A Record of Faithfulness
CUBA is not the only country where Jehovah’s Witnesses are persecuted. They have been banned in the Soviet Union, China and other Communist lands. They have also been persecuted in Argentina in recent years. In Malawi, several horrible waves of persecution raged against them for a number of years. During World War II, efforts were made to exterminate them in Nazi Germany, and many Witnesses died in concentration camps.
However, the persecution against Jehovah’s Witnesses is not something recent. The accusations of sedition or of being antisocial are not new either. Other faithful servants of God, the Bible informs us, suffered the same persecution and were also accused falsely.—John 19:12; Acts 16:19-21.
What some nations have not been able to understand is that Jehovah’s Witnesses are neutral in political affairs. They never interfere with or harm the political system of the country where they live. Some nations, misunderstanding this, think that the Witnesses are subversive because they do not go to war or because they do not perform what the Witnesses regard as acts of worship toward patriotic symbols.
But it is impossible for them to be subversive. Such a thing would be contrary to their high Bible principles. In fact, if those who have doubts about this would investigate carefully and impartially, they would find that Jehovah’s Witnesses have never attempted a revolt against any government. They have never plotted against one, or incited others to do so. Instead, they would strongly censure any of their members who would break the law of the land where they live regarding moral behavior, the paying of taxes and other civic responsibilities. That is why they are found to be among the most law-abiding citizens of every nation.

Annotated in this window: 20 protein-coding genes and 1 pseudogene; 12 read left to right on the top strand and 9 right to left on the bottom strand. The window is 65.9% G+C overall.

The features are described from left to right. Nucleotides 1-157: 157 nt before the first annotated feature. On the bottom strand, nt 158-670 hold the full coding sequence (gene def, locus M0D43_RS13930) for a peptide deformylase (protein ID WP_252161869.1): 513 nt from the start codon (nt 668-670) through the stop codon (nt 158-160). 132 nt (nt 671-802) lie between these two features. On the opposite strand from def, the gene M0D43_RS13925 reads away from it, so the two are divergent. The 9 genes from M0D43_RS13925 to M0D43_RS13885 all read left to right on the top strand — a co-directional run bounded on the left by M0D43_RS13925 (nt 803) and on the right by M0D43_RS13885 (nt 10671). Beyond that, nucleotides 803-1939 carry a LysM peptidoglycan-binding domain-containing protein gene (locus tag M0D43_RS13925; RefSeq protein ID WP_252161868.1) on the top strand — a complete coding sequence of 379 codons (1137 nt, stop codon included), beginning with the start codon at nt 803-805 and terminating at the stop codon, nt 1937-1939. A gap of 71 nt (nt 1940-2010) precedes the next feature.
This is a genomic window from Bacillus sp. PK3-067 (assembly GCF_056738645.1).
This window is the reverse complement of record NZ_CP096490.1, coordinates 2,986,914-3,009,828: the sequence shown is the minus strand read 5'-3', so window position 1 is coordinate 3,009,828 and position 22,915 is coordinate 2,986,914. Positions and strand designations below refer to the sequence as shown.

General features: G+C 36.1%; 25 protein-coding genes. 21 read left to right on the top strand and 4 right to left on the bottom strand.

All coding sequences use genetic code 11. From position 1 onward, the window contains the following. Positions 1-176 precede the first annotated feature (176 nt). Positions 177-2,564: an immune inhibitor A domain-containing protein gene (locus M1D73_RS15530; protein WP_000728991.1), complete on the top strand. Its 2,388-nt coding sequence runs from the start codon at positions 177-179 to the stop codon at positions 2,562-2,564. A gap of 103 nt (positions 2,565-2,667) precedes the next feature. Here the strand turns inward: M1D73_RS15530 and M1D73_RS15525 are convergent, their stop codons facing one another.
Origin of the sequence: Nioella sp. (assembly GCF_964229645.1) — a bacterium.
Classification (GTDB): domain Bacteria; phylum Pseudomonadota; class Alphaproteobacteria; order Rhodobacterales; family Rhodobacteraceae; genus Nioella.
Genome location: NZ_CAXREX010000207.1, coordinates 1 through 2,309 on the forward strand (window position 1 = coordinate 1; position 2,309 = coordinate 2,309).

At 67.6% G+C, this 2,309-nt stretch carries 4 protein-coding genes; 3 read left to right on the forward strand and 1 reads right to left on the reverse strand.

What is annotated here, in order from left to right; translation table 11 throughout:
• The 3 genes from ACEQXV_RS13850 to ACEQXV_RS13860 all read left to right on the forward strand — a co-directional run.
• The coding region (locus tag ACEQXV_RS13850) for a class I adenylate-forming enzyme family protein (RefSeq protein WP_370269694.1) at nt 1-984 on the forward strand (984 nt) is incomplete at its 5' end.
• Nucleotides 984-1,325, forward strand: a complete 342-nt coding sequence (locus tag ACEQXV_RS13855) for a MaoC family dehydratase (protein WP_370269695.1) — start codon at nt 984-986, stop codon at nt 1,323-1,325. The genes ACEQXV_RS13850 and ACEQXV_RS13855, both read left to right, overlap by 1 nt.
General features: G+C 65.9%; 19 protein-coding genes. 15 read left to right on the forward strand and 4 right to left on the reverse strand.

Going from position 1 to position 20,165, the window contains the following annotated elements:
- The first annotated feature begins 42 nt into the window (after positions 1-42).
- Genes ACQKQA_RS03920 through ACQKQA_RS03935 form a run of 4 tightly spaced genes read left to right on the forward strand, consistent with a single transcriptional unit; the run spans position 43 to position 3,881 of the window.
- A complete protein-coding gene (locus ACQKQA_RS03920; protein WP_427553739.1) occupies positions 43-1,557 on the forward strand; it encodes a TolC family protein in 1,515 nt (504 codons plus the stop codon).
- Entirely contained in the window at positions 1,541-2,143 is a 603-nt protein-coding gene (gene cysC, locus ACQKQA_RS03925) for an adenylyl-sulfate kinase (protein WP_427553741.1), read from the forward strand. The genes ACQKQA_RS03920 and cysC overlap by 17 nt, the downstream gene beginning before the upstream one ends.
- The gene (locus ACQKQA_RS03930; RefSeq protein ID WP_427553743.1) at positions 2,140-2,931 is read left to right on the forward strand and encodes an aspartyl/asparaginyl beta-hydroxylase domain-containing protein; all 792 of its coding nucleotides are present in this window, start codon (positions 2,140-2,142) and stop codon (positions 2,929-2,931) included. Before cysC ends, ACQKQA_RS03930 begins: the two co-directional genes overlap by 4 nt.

Jehovah’s Witnesses do not believe that wars will solve the problems of mankind. They do not believe this because the Bible, God’s Word, says that wars are not going to solve earth’s problems. Instead, God’s promise is for a time when “nation will not lift up sword against nation, neither will they learn war anymore.” (Isa. 2:4) Even now, Jehovah’s Witnesses obey the underlying principle of that prophecy. They live in agreement with the apostle Paul’s counsel at Romans 12:18: “As far as it depends upon you, be peaceable with all men.”